Large Wave at Daytona Beach, Florida, Explained as a Squall-line Surge

Asburry H Sallenger, Jr., Jeffrey H List, Guy Gelfenbaum, Richard P Stumpf

Abstract


On a clear calm evening during July 1992, an anomalously large wave, reportedly 6 m high, struck the Daytona Beach, Florida area. We hypothesize that a squall line and associated pressure jump, traveling at the speed of a free gravity wave, coupled resonantly with the sea surface forming the large wave or "squall-line surge." The wave was forced along the length of the squall line, with the greatest amplitude occurring at the water depth satisfying the resonant condition. Radar observations showed a strong squall line moving at a steady speed for several hundred kilometers parallel, to the coast from Georgia towards central Florida. The squall line dissipated 10 km north of Daytona Beach; any forced wave would then propagate freely and refract. Wave refraction analyses predict a longshore distribution of wave heights consistent with field measurements of maximum wave runup.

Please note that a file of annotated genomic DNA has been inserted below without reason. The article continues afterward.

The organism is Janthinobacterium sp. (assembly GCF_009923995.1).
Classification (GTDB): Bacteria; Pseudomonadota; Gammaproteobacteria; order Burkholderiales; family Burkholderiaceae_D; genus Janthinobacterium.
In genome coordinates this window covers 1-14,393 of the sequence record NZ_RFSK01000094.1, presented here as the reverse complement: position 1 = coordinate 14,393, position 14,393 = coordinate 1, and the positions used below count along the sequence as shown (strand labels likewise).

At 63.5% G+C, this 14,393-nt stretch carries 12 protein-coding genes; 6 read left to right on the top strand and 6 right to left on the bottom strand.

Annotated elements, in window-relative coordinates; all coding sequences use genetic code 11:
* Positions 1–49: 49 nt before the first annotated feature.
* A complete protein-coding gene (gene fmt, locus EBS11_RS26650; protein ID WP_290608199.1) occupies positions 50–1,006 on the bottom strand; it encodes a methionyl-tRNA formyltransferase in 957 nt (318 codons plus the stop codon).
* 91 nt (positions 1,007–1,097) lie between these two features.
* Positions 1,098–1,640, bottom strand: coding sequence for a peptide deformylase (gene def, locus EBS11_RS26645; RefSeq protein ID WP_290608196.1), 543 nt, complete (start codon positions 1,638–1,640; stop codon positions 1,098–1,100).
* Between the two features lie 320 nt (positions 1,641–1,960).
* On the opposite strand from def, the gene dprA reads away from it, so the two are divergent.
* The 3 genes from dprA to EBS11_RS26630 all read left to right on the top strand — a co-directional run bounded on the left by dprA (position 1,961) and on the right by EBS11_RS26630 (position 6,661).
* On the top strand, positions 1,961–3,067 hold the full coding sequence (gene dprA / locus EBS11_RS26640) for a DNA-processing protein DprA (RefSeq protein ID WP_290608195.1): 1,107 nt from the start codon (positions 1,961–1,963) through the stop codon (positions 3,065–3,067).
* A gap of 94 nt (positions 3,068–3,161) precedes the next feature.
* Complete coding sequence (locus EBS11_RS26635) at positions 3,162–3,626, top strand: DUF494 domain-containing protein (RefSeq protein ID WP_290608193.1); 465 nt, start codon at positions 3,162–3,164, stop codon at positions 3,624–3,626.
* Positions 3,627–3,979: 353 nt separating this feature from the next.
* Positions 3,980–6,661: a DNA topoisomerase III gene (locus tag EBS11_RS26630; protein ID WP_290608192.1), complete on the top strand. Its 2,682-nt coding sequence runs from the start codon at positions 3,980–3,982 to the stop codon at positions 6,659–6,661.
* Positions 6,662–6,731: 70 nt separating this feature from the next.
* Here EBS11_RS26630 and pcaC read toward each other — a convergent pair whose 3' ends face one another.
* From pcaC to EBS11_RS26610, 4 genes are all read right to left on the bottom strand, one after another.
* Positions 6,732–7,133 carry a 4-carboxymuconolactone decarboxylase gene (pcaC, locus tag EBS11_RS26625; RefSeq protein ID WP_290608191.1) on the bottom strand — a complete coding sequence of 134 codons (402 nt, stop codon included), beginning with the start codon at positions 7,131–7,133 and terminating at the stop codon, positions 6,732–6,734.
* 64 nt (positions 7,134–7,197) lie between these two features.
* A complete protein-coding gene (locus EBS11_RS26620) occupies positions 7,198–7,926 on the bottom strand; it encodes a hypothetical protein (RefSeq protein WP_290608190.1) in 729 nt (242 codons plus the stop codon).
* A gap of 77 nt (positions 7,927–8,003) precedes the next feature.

Keywords


Freak waves; overwash; forced wave; wave runup.

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